Creativity, passion, or a reason for living
Not everyone can be wildly creative like John Lennon or Pablo Picasso. Some people
feel fulfilled by going to their same job every day and doing a service. Maybe they are bus drivers, are EMTs, or are long distance truck drivers, teachers, or bank tellers. They know that what they do is of service to others and that this nourishes their sense of being valuable and valued. Others find their reason for living in dance, poetry, sculpture, films, or floral design. By making the world a better place through our creativity, we end up nourishing ourselves.
So many dysregulated eaters only feel excited by food—planning their next meal, hitting the snack machine mid-afternoon, zoning out on food at night when they’re lonely or bored. For others, their reason for living is to be 5 or 15 or 90 pounds thinner. Nothing matters but the number on the scale. Nothing makes them feel filled up like emptying themselves out violently or slowly slipping away pound by precious pound.
They could be putting their focus and energy into devoting themselves to a craft or doing good works. Instead of measuring life in terms of quality, life is all about quantity. Sometimes it’s acquisition and consumption of material goods. Sadly, because they’re never putting themselves out into the world in a meaningful way, they feel starved and empty inside.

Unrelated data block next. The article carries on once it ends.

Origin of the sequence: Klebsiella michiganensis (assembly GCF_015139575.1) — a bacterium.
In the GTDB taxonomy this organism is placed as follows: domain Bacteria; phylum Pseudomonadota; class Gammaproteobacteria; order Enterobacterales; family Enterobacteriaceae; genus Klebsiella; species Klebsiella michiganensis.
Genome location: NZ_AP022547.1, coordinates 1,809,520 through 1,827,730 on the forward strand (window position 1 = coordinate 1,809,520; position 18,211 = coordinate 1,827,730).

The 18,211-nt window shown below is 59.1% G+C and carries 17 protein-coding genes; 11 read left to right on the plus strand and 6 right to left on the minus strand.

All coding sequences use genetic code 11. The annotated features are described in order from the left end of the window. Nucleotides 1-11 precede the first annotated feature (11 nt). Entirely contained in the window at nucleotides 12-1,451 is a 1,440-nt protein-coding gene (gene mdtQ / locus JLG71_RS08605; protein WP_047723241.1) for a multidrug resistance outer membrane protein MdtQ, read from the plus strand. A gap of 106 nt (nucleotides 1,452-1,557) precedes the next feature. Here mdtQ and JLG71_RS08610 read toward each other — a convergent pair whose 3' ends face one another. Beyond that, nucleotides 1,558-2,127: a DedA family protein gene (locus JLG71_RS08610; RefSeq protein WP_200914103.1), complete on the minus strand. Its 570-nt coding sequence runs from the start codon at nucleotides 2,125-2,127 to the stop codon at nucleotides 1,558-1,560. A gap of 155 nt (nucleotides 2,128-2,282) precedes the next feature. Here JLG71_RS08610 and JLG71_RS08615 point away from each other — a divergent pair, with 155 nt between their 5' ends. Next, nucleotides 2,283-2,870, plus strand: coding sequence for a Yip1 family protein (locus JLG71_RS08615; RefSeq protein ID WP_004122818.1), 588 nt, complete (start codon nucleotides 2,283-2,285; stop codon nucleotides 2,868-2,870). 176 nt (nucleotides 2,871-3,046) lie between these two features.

Take time to consider what nourishes you emotionally. When you read over the above list, which are your strong suits and which are your weak ones? When you reach for food, which kind of nourishment are you really seeking? If you’re not hungry, it’s not food you want and you will need to figure out what will truly satisfy you. When you are fulfilled and know how to refuel and find fulfillment, you will no longer look to food or weight to enhance your life. You will know that there is more than one kind of way to feed yourself.
Harriet Brown joined us to discuss her book, Body of Truth: How Science, History, and Culture Drive Our Obsession with Weight – and What We Can Do About It. What follows are our questions in italics, and Harriet’s thoughtful answers.
In your introduction to Body of Truth: How Science, History, and Culture Drive Our Obsession with Weight – and What We Can Do About It, you comment that “Obsessing about weight …” has “become social currency not just for women but for teens and even children.” We’d like to hear more from you on this.
What I mean by that is that it’s become de rigueur for nearly everyone to be self-deprecating about their weight, to bemoan how “fat” they are, and to publicly aspire to a different, thinner body. If you don’t participate in this ritual of self-flagellation you are automatically outside the social circle (or most of them); you can be thought stuck-up, conceited, arrogant if you don’t hate on your body.
Can you please discuss some of the ways professionals use fear to motivate adults and children to lose weight?
They do it through health scare-mongering: “You’ll die early if you don’t lose weight!” or “You’ll develop diabetes if you don’t lose weight!” Fill in the blank for pretty much any illness you can imagine.
What would you like people to know about “the 5 per centers”?